How would I answer this question?
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Explain the use of bespoke business documents watch
- Thread Starter
- 12-03-2018 10:01
- PS Reviewer
- 12-03-2018 15:54
So that's one of your uses - you'd use it when there isn't an already prepared document in place.
But each company will have its own rules for layout, style etc (this is already explained in the megathread if you're not sure) so you need to ensure that your bespoke document still meets those standards. This is where things like templates and style guides come into use. If you're writing a letter as a bespoke document, you might have a template that shows exactly where the logo goes, where the addresses go etc. Or you might just have a guide that says "you must use Comic Sans in size 20". But either way, when you're creating the document you need to adhere to the template/guide.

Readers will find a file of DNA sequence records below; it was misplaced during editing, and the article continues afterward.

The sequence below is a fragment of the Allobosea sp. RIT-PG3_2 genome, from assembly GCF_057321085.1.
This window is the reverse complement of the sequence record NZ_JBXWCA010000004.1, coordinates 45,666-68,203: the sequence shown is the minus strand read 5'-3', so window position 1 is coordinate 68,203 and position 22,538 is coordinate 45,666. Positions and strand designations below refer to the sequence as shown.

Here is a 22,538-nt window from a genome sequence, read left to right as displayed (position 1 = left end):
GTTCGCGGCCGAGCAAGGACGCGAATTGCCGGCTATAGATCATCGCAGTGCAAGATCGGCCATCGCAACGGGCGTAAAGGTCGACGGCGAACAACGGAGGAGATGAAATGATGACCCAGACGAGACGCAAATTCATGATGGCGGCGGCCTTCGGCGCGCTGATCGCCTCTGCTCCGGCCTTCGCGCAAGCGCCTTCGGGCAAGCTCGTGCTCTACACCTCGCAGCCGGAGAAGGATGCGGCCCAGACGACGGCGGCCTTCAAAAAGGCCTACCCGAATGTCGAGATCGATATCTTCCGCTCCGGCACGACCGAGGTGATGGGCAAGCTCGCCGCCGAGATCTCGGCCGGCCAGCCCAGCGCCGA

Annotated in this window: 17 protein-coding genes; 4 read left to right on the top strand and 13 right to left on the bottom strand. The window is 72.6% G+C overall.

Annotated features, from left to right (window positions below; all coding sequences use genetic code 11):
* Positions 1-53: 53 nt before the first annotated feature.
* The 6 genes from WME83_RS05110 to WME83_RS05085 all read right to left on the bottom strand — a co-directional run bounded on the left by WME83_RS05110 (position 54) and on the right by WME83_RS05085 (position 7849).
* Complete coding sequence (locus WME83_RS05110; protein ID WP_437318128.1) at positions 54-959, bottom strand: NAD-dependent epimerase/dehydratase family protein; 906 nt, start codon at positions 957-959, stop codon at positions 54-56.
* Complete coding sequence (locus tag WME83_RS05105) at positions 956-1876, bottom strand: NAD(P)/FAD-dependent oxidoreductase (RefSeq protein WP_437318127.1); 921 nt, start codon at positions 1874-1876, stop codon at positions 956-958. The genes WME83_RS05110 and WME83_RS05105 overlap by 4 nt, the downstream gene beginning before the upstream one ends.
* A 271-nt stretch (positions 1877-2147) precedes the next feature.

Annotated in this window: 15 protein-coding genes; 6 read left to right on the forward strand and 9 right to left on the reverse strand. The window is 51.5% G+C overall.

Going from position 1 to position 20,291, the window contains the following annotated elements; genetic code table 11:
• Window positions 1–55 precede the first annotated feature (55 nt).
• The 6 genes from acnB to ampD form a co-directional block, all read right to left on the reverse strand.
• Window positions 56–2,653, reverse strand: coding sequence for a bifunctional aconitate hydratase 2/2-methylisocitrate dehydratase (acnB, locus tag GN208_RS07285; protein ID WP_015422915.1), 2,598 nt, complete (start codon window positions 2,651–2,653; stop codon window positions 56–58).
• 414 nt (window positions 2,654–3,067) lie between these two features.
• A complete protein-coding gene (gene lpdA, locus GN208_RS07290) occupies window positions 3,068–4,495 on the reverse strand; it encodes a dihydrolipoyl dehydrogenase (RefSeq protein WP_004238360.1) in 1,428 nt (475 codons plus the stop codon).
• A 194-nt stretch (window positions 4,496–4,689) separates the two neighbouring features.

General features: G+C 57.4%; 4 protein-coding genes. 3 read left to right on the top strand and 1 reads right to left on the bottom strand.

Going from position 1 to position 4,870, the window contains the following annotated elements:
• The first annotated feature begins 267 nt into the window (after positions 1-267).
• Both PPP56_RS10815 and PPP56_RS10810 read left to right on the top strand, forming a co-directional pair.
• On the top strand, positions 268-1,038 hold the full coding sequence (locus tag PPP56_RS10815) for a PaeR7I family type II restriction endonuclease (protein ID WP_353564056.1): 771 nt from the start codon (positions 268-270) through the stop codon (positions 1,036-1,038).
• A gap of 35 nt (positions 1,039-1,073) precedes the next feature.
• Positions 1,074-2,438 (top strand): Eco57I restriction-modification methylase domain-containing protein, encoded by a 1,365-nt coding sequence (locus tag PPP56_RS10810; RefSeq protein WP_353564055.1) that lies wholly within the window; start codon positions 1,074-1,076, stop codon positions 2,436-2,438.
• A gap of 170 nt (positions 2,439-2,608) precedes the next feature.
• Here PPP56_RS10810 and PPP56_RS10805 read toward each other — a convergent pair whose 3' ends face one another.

One type of bespoke document is an invoice. This is an official bill. So obviously it needs to look professional, or the person paying it is going to assume it isn't real/is a scam. You could lose your company a lot of money if the bills go unpaid.
When you use bespoke documents, you still need to ensure that you adhere to rules and regulations (such as the DPA). The fact that it's a bespoke document rather than a pre-made one doesn't negate these regulations. So a use of bespoke documents is to make sure that you use them legally and following all corporate regulations.
You would make sure that you use them to meet the requirements/answer the question. You have to use them accurately and get everything right first time. If you are using templates, you need to ensure that the template is fully modified - you don't want to leave any "*insert text here*" or generic information.